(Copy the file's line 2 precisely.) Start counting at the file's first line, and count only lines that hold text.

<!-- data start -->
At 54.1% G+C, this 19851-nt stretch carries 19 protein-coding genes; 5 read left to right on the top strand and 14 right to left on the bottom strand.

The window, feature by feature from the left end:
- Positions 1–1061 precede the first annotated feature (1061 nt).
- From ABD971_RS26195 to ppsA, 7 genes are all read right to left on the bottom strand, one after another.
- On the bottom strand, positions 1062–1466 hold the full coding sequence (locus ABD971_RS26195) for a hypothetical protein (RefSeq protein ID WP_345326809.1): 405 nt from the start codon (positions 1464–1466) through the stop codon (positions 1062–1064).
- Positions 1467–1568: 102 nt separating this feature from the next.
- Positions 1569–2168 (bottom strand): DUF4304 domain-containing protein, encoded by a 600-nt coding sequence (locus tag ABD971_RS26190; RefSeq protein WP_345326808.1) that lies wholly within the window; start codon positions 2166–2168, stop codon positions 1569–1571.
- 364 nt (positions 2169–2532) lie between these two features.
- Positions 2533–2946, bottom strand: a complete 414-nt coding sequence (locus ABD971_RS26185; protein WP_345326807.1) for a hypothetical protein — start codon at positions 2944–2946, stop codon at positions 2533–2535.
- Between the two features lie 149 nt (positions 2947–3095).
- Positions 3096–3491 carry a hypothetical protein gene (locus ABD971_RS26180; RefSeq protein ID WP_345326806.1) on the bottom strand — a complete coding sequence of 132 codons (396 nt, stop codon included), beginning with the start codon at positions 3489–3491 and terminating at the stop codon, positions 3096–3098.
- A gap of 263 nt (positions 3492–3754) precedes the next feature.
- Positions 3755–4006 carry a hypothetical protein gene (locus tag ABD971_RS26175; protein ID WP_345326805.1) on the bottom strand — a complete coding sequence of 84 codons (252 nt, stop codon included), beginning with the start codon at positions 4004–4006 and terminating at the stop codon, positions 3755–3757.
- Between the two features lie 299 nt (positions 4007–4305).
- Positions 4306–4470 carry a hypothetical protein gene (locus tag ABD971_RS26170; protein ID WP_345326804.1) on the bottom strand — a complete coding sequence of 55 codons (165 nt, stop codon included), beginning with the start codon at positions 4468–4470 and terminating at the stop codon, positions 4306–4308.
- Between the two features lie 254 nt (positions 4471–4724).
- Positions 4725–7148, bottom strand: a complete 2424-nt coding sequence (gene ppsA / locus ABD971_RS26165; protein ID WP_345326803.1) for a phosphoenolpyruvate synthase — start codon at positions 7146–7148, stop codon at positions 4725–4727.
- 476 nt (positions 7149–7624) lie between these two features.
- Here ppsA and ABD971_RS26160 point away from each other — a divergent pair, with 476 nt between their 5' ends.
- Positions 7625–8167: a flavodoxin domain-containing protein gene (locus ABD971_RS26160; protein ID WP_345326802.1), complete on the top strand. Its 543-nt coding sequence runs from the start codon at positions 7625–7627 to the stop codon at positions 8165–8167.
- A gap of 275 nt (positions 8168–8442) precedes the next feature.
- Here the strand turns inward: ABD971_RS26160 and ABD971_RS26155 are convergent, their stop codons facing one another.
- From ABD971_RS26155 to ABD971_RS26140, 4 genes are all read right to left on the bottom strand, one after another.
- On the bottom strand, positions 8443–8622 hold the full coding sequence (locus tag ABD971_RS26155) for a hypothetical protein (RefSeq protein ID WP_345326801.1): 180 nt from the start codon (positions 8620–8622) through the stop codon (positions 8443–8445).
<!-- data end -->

The window, feature by feature from the left end: